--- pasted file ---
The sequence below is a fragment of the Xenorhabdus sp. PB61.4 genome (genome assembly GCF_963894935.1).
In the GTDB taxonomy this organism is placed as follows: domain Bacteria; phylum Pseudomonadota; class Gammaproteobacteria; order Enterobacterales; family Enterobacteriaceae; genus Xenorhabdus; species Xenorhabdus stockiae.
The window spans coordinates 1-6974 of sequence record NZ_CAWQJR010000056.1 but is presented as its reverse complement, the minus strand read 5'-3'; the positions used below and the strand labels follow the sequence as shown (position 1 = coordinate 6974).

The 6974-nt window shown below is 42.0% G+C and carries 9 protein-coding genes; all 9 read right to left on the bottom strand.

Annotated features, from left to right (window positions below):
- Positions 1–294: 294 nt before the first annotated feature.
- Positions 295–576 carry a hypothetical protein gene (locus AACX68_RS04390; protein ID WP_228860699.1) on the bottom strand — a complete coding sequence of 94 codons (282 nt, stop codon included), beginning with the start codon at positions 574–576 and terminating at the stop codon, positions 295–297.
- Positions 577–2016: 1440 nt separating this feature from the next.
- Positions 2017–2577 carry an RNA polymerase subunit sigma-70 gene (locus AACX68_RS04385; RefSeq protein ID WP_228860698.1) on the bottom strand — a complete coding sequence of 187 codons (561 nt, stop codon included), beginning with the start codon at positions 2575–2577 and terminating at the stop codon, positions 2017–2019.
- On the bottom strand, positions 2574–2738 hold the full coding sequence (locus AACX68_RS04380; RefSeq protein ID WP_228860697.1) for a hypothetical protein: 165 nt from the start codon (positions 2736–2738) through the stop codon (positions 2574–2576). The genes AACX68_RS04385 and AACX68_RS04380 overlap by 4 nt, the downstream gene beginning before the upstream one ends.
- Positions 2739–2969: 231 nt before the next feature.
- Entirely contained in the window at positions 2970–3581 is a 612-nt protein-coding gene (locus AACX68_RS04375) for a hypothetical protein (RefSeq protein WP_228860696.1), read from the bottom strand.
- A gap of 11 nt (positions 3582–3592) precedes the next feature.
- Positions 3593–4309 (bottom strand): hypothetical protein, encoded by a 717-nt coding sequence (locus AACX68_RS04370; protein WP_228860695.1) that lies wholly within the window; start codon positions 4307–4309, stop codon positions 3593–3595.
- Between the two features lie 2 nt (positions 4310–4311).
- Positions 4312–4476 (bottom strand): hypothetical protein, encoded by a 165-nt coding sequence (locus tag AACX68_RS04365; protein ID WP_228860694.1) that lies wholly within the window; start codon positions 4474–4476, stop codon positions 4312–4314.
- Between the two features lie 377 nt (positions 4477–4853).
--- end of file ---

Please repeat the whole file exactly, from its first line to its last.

The sequence below is a fragment of the Xenorhabdus sp. PB61.4 genome (genome assembly GCF_963894935.1).
In the GTDB taxonomy this organism is placed as follows: domain Bacteria; phylum Pseudomonadota; class Gammaproteobacteria; order Enterobacterales; family Enterobacteriaceae; genus Xenorhabdus; species Xenorhabdus stockiae.
The window spans coordinates 1-6974 of sequence record NZ_CAWQJR010000056.1 but is presented as its reverse complement, the minus strand read 5'-3'; the positions used below and the strand labels follow the sequence as shown (position 1 = coordinate 6974).

The 6974-nt window shown below is 42.0% G+C and carries 9 protein-coding genes; all 9 read right to left on the bottom strand.

Annotated features, from left to right (window positions below):
- Positions 1–294: 294 nt before the first annotated feature.
- Positions 295–576 carry a hypothetical protein gene (locus AACX68_RS04390; protein ID WP_228860699.1) on the bottom strand — a complete coding sequence of 94 codons (282 nt, stop codon included), beginning with the start codon at positions 574–576 and terminating at the stop codon, positions 295–297.
- Positions 577–2016: 1440 nt separating this feature from the next.
- Positions 2017–2577 carry an RNA polymerase subunit sigma-70 gene (locus AACX68_RS04385; RefSeq protein ID WP_228860698.1) on the bottom strand — a complete coding sequence of 187 codons (561 nt, stop codon included), beginning with the start codon at positions 2575–2577 and terminating at the stop codon, positions 2017–2019.
- On the bottom strand, positions 2574–2738 hold the full coding sequence (locus AACX68_RS04380; RefSeq protein ID WP_228860697.1) for a hypothetical protein: 165 nt from the start codon (positions 2736–2738) through the stop codon (positions 2574–2576). The genes AACX68_RS04385 and AACX68_RS04380 overlap by 4 nt, the downstream gene beginning before the upstream one ends.
- Positions 2739–2969: 231 nt before the next feature.
- Entirely contained in the window at positions 2970–3581 is a 612-nt protein-coding gene (locus AACX68_RS04375) for a hypothetical protein (RefSeq protein WP_228860696.1), read from the bottom strand.
- A gap of 11 nt (positions 3582–3592) precedes the next feature.
- Positions 3593–4309 (bottom strand): hypothetical protein, encoded by a 717-nt coding sequence (locus AACX68_RS04370; protein WP_228860695.1) that lies wholly within the window; start codon positions 4307–4309, stop codon positions 3593–3595.
- Between the two features lie 2 nt (positions 4310–4311).
- Positions 4312–4476 (bottom strand): hypothetical protein, encoded by a 165-nt coding sequence (locus tag AACX68_RS04365; protein ID WP_228860694.1) that lies wholly within the window; start codon positions 4474–4476, stop codon positions 4312–4314.
- Between the two features lie 377 nt (positions 4477–4853).